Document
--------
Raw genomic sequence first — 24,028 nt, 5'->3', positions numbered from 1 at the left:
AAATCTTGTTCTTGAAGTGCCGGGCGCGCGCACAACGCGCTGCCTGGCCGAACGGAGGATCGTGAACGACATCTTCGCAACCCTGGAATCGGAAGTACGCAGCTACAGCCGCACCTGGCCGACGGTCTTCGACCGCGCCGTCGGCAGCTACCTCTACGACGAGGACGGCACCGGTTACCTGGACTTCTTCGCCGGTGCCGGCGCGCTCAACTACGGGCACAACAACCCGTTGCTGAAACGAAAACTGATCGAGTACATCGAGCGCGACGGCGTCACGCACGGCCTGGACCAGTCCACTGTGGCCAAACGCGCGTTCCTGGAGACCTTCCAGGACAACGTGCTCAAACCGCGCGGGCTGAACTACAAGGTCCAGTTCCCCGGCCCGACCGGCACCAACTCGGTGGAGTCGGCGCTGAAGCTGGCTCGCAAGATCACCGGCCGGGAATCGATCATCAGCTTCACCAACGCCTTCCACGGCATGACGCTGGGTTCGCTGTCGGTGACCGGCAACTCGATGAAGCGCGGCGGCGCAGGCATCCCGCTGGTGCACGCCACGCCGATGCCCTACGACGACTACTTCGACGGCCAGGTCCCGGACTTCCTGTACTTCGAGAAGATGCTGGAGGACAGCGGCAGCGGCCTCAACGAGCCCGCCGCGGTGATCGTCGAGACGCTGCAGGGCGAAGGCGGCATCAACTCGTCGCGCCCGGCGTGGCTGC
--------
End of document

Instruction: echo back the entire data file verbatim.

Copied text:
Raw genomic sequence first — 24,028 nt, 5'->3', positions numbered from 1 at the left:
AAATCTTGTTCTTGAAGTGCCGGGCGCGCGCACAACGCGCTGCCTGGCCGAACGGAGGATCGTGAACGACATCTTCGCAACCCTGGAATCGGAAGTACGCAGCTACAGCCGCACCTGGCCGACGGTCTTCGACCGCGCCGTCGGCAGCTACCTCTACGACGAGGACGGCACCGGTTACCTGGACTTCTTCGCCGGTGCCGGCGCGCTCAACTACGGGCACAACAACCCGTTGCTGAAACGAAAACTGATCGAGTACATCGAGCGCGACGGCGTCACGCACGGCCTGGACCAGTCCACTGTGGCCAAACGCGCGTTCCTGGAGACCTTCCAGGACAACGTGCTCAAACCGCGCGGGCTGAACTACAAGGTCCAGTTCCCCGGCCCGACCGGCACCAACTCGGTGGAGTCGGCGCTGAAGCTGGCTCGCAAGATCACCGGCCGGGAATCGATCATCAGCTTCACCAACGCCTTCCACGGCATGACGCTGGGTTCGCTGTCGGTGACCGGCAACTCGATGAAGCGCGGCGGCGCAGGCATCCCGCTGGTGCACGCCACGCCGATGCCCTACGACGACTACTTCGACGGCCAGGTCCCGGACTTCCTGTACTTCGAGAAGATGCTGGAGGACAGCGGCAGCGGCCTCAACGAGCCCGCCGCGGTGATCGTCGAGACGCTGCAGGGCGAAGGCGGCATCAACTCGTCGCGCCCGGCGTGGCTGC